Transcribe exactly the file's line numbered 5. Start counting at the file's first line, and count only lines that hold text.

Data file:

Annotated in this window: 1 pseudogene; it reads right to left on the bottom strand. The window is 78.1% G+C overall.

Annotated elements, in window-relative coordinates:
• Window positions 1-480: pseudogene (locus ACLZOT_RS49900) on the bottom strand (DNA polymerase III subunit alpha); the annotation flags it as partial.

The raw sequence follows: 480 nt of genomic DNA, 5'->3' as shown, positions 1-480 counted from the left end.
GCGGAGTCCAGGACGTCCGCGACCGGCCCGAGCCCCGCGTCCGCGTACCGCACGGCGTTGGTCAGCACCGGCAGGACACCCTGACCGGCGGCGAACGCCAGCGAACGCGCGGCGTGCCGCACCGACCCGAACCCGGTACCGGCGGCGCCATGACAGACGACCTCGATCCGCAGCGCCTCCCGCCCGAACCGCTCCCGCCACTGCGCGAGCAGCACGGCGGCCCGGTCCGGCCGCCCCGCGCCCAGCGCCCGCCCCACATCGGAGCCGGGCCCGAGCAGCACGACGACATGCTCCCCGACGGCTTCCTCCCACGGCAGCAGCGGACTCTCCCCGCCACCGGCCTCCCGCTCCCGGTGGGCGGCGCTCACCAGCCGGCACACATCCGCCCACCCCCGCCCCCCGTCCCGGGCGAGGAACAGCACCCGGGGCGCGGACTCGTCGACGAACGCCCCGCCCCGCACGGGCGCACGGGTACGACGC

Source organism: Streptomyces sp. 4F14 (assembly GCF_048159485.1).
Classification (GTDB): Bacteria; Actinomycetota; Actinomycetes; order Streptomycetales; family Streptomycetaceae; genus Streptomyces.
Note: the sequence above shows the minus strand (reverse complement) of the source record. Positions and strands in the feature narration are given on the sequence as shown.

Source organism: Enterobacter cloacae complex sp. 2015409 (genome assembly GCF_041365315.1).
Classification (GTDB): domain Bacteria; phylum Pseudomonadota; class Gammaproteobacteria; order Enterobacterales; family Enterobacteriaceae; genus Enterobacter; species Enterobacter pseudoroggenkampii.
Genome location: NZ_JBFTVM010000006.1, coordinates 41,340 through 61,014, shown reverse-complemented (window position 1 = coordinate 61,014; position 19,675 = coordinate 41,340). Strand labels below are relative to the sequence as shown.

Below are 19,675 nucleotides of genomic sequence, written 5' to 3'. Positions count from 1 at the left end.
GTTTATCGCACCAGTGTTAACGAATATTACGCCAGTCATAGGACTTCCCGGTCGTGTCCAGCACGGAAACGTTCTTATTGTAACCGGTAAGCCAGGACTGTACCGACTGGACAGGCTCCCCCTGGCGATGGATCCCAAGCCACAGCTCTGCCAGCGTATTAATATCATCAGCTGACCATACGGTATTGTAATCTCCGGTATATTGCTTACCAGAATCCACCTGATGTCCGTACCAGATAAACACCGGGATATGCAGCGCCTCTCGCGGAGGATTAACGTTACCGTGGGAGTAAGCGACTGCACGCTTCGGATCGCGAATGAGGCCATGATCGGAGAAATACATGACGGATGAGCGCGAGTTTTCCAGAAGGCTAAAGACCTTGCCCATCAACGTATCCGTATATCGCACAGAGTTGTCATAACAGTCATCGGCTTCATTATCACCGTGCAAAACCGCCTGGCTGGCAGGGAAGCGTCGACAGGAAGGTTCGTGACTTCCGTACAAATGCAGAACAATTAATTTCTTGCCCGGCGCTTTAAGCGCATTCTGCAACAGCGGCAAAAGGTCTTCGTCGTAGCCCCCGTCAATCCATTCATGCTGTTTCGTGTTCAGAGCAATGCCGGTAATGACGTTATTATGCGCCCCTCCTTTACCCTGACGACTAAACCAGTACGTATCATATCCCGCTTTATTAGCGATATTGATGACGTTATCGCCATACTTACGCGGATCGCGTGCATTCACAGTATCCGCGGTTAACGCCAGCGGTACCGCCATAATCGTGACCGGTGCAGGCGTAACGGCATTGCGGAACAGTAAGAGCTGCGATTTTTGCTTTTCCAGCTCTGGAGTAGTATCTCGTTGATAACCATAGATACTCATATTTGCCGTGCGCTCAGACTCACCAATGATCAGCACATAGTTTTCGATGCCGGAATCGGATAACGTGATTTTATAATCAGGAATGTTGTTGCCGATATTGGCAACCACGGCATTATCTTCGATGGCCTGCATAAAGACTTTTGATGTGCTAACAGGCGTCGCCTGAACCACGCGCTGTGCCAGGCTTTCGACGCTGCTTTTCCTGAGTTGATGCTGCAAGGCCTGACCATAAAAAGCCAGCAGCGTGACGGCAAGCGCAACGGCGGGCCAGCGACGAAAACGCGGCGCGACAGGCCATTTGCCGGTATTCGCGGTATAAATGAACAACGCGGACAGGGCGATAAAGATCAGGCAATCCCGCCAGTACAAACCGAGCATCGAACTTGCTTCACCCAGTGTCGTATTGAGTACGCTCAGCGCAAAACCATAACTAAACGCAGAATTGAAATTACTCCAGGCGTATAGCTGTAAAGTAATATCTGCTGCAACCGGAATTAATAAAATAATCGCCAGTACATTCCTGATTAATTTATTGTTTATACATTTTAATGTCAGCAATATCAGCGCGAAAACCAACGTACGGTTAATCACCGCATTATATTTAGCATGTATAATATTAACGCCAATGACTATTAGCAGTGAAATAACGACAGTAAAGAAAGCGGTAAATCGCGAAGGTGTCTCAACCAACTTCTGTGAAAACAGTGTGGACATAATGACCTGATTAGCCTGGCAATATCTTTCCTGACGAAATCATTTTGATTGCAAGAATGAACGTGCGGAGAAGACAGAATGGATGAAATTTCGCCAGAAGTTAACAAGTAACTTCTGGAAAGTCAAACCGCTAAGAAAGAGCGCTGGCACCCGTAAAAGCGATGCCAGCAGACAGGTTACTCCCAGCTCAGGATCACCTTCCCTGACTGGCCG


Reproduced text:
GCGGAGTCCAGGACGTCCGCGACCGGCCCGAGCCCCGCGTCCGCGTACCGCACGGCGTTGGTCAGCACCGGCAGGACACCCTGACCGGCGGCGAACGCCAGCGAACGCGCGGCGTGCCGCACCGACCCGAACCCGGTACCGGCGGCGCCATGACAGACGACCTCGATCCGCAGCGCCTCCCGCCCGAACCGCTCCCGCCACTGCGCGAGCAGCACGGCGGCCCGGTCCGGCCGCCCCGCGCCCAGCGCCCGCCCCACATCGGAGCCGGGCCCGAGCAGCACGACGACATGCTCCCCGACGGCTTCCTCCCACGGCAGCAGCGGACTCTCCCCGCCACCGGCCTCCCGCTCCCGGTGGGCGGCGCTCACCAGCCGGCACACATCCGCCCACCCCCGCCCCCCGTCCCGGGCGAGGAACAGCACCCGGGGCGCGGACTCGTCGACGAACGCCCCGCCCCGCACGGGCGCACGGGTACGACGC